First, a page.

The cognitive model of OCD says that someone’s misinterpretation of intrusive thoughts leads to OCD. We all have intrusive thoughts, but people with OCD interpret certain thoughts as very significant. If you suffer from OCD, you have faulty beliefs, such as that your thoughts can lead to catastrophic outcomes.
When you constantly misinterpret your thoughts, this can turn those thoughts into obsessions. And since those thoughts cause a lot of anxiety, you may develop compulsions in an attempt to resist or neutralize your obsessions.
According to the cognitive theory of OCD, you may develop OCD if you interpret thoughts as meaning that you are, have been, or could be responsible for harm or its prevention. In this way, an inflated sense of responsibility can be one of the causes of OCD.
Stressful life events can trigger OCD in people who are already vulnerable to the condition. For example, studies reveal that traumatic brain injury (TBI) in children and adolescents increases the risk of those individuals later developing OCD.
Other research shows that people with OCD frequently report suffering from a stressful or traumatic life event before the onset of symptoms. You may adapt an obsession or compulsive behavior after becoming seriously ill from contamination, for example. Without treatment, stress can worsen OCD symptoms for people living with the condition.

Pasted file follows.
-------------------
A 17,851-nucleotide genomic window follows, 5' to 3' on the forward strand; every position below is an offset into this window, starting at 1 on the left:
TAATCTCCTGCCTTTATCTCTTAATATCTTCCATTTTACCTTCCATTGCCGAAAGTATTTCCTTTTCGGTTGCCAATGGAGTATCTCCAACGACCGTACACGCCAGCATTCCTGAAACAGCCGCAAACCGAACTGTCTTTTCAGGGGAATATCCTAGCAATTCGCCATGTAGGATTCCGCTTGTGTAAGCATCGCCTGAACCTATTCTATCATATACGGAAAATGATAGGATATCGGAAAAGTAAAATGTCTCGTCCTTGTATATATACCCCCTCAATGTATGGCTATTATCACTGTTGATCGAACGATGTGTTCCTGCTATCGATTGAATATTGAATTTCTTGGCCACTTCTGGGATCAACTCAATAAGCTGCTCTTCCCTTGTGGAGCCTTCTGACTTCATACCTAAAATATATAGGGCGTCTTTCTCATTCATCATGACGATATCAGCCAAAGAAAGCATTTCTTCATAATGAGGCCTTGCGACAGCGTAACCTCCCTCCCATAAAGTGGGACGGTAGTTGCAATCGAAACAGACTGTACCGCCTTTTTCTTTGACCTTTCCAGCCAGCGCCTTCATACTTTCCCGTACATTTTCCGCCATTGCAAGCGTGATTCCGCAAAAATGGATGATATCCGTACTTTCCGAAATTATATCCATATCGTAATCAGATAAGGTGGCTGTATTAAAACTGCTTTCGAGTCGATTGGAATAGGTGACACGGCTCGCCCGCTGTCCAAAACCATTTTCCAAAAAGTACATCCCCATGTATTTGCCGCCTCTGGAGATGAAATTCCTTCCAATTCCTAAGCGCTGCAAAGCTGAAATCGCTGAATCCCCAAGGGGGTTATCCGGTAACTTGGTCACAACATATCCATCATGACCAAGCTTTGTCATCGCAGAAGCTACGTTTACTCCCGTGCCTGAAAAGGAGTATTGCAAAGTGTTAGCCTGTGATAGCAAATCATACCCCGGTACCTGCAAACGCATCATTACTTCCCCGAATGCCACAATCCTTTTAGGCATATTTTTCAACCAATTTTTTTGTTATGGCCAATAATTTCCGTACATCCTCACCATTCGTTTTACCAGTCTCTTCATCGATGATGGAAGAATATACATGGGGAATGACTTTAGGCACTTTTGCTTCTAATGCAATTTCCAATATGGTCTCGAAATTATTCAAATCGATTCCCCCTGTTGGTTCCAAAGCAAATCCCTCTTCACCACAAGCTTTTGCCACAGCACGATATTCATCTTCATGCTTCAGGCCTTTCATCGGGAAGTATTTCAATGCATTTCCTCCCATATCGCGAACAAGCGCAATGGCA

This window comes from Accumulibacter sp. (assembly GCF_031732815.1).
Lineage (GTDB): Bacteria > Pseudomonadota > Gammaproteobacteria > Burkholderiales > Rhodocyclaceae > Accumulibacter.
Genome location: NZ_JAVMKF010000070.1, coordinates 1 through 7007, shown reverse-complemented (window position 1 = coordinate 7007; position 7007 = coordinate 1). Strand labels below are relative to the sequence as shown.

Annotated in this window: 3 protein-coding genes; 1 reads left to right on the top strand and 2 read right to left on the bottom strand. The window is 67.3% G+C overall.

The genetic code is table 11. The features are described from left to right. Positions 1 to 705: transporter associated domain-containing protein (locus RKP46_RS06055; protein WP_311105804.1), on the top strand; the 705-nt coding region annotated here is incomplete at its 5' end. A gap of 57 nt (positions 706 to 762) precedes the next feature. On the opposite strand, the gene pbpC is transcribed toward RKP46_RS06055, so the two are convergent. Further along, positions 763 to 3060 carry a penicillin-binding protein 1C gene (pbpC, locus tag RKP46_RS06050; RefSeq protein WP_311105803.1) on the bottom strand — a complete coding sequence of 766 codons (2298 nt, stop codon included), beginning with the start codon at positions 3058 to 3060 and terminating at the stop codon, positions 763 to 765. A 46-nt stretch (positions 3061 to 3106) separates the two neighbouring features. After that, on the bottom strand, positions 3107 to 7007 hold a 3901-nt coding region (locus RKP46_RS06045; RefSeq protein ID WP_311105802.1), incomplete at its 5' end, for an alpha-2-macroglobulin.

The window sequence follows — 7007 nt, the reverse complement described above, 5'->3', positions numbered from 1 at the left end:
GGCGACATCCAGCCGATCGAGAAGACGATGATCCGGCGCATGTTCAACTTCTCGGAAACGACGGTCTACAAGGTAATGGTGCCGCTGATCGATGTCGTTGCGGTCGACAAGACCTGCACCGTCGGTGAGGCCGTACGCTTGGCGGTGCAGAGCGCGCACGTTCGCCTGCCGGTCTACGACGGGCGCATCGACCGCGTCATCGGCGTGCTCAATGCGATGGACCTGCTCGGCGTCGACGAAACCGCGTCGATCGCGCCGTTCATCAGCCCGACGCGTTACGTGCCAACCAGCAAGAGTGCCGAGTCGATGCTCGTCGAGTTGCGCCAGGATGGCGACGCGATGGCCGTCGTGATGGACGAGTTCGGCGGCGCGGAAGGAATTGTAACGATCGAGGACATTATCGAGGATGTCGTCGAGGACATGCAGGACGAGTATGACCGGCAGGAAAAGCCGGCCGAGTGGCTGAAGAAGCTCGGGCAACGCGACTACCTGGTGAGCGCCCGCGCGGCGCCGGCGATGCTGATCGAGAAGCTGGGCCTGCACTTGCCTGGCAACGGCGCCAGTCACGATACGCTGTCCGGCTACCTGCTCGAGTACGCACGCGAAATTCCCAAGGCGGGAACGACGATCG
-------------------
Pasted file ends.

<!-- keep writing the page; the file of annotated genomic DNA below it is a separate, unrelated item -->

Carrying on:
Break the Cycle of OCD
OCD can have a diverse range of causes. For many sufferers, it seems that they are born with a predisposition to the condition and then their upbringing, environment, and life events act as triggers, leading them to develop OCD.
While it can be difficult to break free from the obsessions and compulsions you live with every day, it is possible. OCD treatment includes cognitive-behavioral therapies, which are evidence-based and effective.
When combined with medication, such as antidepressants, this treatment can help you manage your symptoms and live a fully functional and satisfying life.
A new form of OCD treatment also exists. Transcranial magnetic stimulation (TMS) is a non-invasive procedure that activates cells in the prefrontal cortex and can help regulate your mood and overall mental health.